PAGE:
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Comment                                                                                8 February 2017

Locking horns    

by Cees Bruggemans                 words 530

Many cliches coming to mind. Locking horns, taking the eye off the ball. The American electorate has thrown a monkey wrench into the works, and its champion Trump is prepared to follow through. But at what cost, benefit?

In the process are we losing the plot, in America, but worldwide too? Or does it remain mainly noise, fog of a non-existing war? The ship will right itself as it comes out of its wrenching course correction?

 

There are the main issues. And there are the hamfisted ways in which certain things are being done, inviting deep resentment and revolt in places. Which of these will prevail, with markets the weather vain, spinning ever more dizzily?

Money remains fixed on what it likes – taxes, infrastructure, deregulation. But, boy, diplomacy and nice manners went out of the window, getting backs up in every possible direction. But what will count more eventually?

Trump is typically a new gruff sheriff who shoots first and perhaps asks the odd question afterwards. It is the often violent reaction and pushback he gets that needs to be managed. In this respect, his cabinet is a rubbish truck crew, cleaning up where he has led. Offering refinement where there didn't seem to be any.

What should worry Trump is whether Congressional Republicans solidly have his back, giving him his legislation in time, or whether cracks are opening up. And the wilder he lashes out (on migrants, Putin, Iran), the more energy is absorbed in fringe areas that won't be available in main areas.

The thing to recognise about America is that the old Wild West is back, and they did things did robustly, and got certain things done.

That it is all politically incorrect in modern times is just a view. Politics can be very rough. Short of war, structures are being changed, possibly wildly out of recognition.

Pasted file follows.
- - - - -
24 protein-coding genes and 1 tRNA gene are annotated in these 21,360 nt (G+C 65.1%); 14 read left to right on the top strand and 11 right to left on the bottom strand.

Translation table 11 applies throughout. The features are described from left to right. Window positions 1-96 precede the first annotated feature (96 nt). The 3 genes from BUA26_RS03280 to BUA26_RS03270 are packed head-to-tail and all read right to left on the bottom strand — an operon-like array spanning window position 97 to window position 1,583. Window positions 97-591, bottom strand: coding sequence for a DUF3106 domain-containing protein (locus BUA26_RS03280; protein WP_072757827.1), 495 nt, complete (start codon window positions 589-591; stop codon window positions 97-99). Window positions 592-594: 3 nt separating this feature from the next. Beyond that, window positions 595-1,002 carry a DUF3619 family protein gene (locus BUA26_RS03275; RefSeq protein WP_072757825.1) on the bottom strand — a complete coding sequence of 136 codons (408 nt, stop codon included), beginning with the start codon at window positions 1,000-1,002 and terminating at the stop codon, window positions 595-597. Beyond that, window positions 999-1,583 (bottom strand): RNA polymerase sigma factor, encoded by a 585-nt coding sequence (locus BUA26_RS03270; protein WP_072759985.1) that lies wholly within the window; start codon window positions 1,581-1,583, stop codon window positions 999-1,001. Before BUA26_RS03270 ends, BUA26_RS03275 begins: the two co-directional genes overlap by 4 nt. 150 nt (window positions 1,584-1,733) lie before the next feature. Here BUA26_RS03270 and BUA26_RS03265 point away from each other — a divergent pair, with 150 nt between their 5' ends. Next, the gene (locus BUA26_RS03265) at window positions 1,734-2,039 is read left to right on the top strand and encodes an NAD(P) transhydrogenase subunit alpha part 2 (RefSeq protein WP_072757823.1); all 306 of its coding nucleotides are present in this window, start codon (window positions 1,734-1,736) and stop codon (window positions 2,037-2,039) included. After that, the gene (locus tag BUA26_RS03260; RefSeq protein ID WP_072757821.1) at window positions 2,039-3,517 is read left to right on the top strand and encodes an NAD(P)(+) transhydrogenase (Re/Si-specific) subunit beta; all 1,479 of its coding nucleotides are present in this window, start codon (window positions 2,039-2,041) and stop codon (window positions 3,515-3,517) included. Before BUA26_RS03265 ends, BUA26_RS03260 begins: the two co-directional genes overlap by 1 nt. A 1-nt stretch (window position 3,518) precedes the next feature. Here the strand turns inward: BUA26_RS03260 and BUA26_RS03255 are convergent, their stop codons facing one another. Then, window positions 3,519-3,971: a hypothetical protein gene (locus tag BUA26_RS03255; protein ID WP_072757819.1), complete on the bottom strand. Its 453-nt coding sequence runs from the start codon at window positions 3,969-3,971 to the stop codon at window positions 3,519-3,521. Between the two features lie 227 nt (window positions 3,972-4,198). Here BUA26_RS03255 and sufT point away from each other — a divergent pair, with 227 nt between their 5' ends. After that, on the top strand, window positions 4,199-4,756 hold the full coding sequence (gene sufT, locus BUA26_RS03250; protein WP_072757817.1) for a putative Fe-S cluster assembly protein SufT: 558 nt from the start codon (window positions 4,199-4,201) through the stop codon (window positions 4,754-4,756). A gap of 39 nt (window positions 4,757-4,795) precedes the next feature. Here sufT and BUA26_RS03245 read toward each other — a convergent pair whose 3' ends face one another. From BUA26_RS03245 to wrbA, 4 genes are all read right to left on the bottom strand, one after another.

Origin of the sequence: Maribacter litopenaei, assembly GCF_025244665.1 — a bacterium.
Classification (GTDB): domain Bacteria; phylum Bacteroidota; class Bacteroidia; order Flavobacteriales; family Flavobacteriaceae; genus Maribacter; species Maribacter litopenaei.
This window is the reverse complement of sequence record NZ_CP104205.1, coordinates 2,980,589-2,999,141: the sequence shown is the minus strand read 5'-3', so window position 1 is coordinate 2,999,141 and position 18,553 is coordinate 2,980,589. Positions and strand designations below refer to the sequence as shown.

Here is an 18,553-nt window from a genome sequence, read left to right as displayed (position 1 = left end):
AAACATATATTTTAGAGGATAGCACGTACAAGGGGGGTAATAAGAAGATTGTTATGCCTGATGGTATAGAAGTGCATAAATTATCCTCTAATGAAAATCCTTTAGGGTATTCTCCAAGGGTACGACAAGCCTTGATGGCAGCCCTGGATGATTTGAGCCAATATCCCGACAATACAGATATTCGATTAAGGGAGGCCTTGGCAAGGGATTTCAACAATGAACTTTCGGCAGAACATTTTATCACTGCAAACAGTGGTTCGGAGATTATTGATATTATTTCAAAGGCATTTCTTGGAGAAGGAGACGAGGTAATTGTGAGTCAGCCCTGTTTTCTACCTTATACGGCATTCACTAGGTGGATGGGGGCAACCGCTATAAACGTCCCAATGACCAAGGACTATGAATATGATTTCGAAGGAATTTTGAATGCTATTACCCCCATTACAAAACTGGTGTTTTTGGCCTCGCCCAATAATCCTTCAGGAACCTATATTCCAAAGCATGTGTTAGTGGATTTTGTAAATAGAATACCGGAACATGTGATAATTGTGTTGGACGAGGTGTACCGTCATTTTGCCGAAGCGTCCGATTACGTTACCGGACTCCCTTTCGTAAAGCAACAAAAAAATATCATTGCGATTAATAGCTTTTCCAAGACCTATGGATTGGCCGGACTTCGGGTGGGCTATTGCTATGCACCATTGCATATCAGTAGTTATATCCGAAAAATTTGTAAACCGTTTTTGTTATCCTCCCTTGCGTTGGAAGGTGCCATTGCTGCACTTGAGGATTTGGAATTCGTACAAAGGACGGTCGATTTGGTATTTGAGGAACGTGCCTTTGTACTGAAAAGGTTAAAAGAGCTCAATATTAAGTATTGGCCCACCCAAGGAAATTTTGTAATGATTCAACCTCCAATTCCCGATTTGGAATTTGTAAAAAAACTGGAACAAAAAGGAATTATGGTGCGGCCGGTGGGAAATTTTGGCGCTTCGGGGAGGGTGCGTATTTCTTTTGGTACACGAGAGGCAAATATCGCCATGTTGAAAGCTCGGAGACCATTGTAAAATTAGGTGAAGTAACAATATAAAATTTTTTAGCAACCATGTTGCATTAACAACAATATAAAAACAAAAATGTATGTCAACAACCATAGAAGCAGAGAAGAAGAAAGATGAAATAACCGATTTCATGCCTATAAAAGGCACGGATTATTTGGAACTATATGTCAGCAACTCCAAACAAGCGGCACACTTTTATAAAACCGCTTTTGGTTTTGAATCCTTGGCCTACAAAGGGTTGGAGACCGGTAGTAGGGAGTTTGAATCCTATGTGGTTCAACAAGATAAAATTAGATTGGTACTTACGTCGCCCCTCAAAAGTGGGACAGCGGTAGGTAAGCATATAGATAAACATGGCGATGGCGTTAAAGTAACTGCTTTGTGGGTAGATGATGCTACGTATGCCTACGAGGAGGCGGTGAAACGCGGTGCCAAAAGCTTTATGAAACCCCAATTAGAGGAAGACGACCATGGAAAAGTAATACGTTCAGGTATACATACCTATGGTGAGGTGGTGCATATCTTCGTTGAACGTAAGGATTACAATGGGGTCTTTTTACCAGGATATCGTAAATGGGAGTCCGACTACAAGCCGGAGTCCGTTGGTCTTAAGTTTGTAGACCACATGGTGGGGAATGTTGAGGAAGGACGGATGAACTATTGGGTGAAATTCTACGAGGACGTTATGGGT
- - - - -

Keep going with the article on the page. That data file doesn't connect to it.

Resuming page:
Migration and trade rules will change, perhaps not in ways that we like. Tax cuts and infrastructure spending could see more deficit spending and debt growth, giving twists to markets. The interplay between risk and earnings giving us real rates and currencies.

Geopoliticals appear to be in growing chaos as the play rules are being changed. The main players here are America, China, Europe and Russia, with the Middle East remaining a battle field. One can see how the edges of all these relations are being frayed. The biggest migration sources are Latin America, Africa and the Middle East, with fewer takers in the bordering regions.

It seems unlikely that Trump will moderate his style. It will be up to his leading cabinet members to interpret and smooth ruffled feathers. Congressional Republicans have yet to show which way they will be tipping.

Expect much turbulence, much disorder, much heat as disagreements surface. But things will get done, though. Markets will ultimately try to seek this out and shape it. This will take longer than just a few months. It happens to coincide with the Zuma handover & fading.

We still know far too little to have certainty about how our run up to 2019 will shape, and how the SA economy will fare during this stormy interlude.

 

Cees Bruggemans

Bruggemans & Associates, Consulting Economists

 

Website www.bruggemans.co.za

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